It started in 2012, when I won two singing competitions, that we call “Everybody Sings.” It’s a tradition: Every year, each island organizes these contests. I won twice—I won in Santiago and I won in Maio as well. So it kind of got me thinking. I said, “Wow, why not?” People started telling me, “You have a beautiful voice, you sing very well.” People were encouraging me. Since then I started writing, I started writing about everything that happens around me, that happens in my life, and I think that people like it a lot. In Cape Verde, people say, “Oh, I prefer ‘Joana’” and someone else says, “No, I prefer ‘Nta Konsigui.’” They know my music.
Do you find that the messages in your songs resonate with people?
Yes, I talk a lot about our society, about everything that’s going on. In my first album, Ora Doci Ora Margos, I have a song about the day that my mother discovered that I was pregnant. I was 16 years old, so it was a big deal! But I also have songs that talk about my mother teaching me to always avoid married men. [Laughs] So it was really an album that was about my life. I have a song about my brother and his first love, I have one that talks about my dream of being married one day. In this new record I continue in the same direction, letting the people around me serve as inspiration. I write what I see, about what happens every day. And I sing it.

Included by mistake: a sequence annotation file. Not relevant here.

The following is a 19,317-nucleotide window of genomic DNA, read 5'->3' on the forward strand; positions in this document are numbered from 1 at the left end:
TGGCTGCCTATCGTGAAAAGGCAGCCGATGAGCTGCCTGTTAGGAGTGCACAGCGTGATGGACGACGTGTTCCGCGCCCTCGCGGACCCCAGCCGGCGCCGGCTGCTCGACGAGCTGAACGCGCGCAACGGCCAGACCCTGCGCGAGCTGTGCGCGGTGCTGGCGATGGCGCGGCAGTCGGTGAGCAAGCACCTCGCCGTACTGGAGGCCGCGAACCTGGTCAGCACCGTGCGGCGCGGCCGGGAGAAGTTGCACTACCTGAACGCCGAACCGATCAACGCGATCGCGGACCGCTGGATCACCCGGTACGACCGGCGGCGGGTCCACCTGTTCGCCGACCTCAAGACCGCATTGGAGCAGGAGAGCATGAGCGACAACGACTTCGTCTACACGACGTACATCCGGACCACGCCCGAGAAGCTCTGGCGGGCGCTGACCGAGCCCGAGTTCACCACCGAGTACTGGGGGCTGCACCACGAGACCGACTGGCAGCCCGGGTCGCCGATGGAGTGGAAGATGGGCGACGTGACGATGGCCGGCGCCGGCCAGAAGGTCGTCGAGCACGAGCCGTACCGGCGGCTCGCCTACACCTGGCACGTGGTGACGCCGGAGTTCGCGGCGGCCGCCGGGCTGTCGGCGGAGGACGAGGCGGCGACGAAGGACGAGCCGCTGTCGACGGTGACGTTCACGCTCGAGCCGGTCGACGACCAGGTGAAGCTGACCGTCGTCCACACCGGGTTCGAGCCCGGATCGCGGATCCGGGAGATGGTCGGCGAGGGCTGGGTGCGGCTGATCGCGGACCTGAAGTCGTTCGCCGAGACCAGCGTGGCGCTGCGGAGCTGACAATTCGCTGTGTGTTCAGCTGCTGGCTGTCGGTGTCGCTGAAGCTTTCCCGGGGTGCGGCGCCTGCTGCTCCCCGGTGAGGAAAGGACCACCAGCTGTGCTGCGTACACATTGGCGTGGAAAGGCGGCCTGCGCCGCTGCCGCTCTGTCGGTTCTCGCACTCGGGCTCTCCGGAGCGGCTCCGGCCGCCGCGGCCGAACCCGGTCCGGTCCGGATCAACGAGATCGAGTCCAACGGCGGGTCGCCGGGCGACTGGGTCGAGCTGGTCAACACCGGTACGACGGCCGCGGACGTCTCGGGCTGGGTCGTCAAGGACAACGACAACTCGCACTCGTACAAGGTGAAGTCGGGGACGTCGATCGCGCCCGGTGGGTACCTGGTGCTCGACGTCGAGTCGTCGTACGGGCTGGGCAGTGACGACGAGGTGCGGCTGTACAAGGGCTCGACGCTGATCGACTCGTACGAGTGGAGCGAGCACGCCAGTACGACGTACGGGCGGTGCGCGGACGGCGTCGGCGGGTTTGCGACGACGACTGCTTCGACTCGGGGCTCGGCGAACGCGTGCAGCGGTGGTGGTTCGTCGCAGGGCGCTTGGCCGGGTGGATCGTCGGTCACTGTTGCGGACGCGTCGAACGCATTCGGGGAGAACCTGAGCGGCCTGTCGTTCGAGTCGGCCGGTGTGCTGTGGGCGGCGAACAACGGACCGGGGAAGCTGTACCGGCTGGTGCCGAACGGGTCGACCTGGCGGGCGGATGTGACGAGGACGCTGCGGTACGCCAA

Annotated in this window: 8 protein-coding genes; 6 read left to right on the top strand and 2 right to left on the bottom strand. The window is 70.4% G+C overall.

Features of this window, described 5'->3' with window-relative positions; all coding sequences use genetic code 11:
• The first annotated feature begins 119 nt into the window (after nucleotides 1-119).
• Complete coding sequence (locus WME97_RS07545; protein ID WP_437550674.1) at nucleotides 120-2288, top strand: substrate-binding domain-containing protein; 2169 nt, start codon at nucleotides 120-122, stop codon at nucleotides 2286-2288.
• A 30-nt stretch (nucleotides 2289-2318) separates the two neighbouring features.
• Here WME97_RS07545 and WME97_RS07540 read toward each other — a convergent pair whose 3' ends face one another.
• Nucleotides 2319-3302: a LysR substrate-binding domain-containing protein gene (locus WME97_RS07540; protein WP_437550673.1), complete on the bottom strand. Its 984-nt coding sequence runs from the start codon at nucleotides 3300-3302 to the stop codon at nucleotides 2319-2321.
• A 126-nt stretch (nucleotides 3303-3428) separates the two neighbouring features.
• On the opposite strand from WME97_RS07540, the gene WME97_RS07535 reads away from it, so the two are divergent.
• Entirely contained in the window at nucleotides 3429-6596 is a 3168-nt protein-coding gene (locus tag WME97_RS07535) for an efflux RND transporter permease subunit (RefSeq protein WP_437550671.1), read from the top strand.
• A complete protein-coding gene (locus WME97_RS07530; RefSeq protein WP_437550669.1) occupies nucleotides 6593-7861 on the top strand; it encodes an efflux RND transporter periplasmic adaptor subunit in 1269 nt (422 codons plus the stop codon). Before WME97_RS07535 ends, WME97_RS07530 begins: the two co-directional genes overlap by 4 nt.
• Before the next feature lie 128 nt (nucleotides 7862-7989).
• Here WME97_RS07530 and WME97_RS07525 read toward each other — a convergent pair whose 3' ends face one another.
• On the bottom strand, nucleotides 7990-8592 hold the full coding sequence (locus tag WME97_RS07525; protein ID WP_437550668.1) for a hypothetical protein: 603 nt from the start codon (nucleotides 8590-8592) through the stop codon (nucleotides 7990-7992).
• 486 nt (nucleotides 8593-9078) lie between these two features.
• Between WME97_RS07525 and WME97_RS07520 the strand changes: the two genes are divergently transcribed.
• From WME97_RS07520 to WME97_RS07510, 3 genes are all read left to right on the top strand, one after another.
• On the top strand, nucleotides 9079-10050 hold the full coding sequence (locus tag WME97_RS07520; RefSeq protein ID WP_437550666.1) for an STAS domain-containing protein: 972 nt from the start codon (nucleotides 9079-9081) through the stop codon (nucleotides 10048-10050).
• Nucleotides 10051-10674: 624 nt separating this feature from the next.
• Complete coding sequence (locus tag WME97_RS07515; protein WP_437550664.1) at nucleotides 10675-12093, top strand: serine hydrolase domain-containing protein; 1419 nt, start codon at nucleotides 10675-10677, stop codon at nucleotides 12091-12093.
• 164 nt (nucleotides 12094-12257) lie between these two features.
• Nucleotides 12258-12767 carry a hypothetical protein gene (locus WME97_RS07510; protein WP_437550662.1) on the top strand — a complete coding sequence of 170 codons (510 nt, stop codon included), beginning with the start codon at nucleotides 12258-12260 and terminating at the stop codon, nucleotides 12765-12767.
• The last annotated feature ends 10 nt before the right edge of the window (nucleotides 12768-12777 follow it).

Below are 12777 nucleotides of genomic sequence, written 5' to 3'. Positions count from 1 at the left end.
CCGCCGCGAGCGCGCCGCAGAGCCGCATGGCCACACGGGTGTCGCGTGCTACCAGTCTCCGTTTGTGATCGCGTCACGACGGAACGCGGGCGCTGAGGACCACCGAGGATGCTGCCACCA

Was singing about your teenage pregnancy a taboo theme or were people open to it?
No, no, people are very open, because it happens too much in Cape Verde. It’s really for that reason that I wrote that song, because it’s a warning for everyone, for mothers and for their kids to be careful. I was 16 when I was pregnant, but now we have preteens—12, 13 years old—getting pregnant. So it’s really a problem, and we need to make people think about these issues. The song is called “Joana” and everyone likes it a lot, everyone sings along with it, but there’s also a message to be heard. I think that’s what’s most important. Music is beautiful, yes, but there’s also a message that makes you think afterwards.
Do you live back in Santiago now?
Yes, I’ve been living in Praia for the past three years.
Do you see much difference in musical traditions between Santiago and Maio?
Not really. It’s true that our country is made up of 10 islands, each with its own specificities and its own musical traditions. But like I said, Maio is the closest island to Santiago, so we have almost the same musical traditions. Batuk, funana, tabanka. On Maio we also have morna and coladeira. But overall, we listen to the same style of music there and here, and I’ve always stayed close to my roots and made funana, batuk and tabanka, all of the styles that I have here, in my skin.
How did the church impact you musically?
A lot of singers in Cape Verde come from the church. I think it’s the same thing around the world! I’ve heard that Beyoncé learned to sing in church, too. It’s a real school, you learn a lot of things from the sisters, lots of techniques. How to project one’s voice, how to harmonize … I’d really like to thank the church for all of that.
I saw that your song, “Nta Konsigui,” was chosen as the theme song for a Portuguese telenovela. How did that happen?
It was great, a real surprise for me, I didn’t expect a Portuguese TV station to say, “Hey, we want your music for our telenovela!” It was important because that song had already been well received in Cape Verde, but having it in the TV show gave us a different type of visibility. Now it has almost three million views on YouTube, and Portuguese people know all the lyrics to the song. It’s great.
Beyond that, what opportunities have you had for exposure in Europe and elsewhere in the world?